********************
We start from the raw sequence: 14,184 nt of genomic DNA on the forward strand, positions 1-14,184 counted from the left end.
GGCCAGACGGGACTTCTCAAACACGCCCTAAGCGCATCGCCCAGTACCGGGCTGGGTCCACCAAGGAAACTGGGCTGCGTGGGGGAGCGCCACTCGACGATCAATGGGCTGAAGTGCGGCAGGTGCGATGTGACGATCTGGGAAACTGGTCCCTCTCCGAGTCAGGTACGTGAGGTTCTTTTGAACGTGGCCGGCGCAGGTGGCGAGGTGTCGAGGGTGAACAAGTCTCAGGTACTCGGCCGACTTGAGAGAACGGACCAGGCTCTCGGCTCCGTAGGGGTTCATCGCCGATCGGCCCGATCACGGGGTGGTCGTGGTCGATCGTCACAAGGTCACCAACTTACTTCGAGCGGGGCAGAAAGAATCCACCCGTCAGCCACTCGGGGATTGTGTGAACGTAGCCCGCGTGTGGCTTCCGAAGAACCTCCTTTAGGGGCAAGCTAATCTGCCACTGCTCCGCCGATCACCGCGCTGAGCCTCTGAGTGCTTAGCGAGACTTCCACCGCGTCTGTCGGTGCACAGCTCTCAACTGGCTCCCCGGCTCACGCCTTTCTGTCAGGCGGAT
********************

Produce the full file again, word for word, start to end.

We start from the raw sequence: 14,184 nt of genomic DNA on the forward strand, positions 1-14,184 counted from the left end.
GGCCAGACGGGACTTCTCAAACACGCCCTAAGCGCATCGCCCAGTACCGGGCTGGGTCCACCAAGGAAACTGGGCTGCGTGGGGGAGCGCCACTCGACGATCAATGGGCTGAAGTGCGGCAGGTGCGATGTGACGATCTGGGAAACTGGTCCCTCTCCGAGTCAGGTACGTGAGGTTCTTTTGAACGTGGCCGGCGCAGGTGGCGAGGTGTCGAGGGTGAACAAGTCTCAGGTACTCGGCCGACTTGAGAGAACGGACCAGGCTCTCGGCTCCGTAGGGGTTCATCGCCGATCGGCCCGATCACGGGGTGGTCGTGGTCGATCGTCACAAGGTCACCAACTTACTTCGAGCGGGGCAGAAAGAATCCACCCGTCAGCCACTCGGGGATTGTGTGAACGTAGCCCGCGTGTGGCTTCCGAAGAACCTCCTTTAGGGGCAAGCTAATCTGCCACTGCTCCGCCGATCACCGCGCTGAGCCTCTGAGTGCTTAGCGAGACTTCCACCGCGTCTGTCGGTGCACAGCTCTCAACTGGCTCCCCGGCTCACGCCTTTCTGTCAGGCGGAT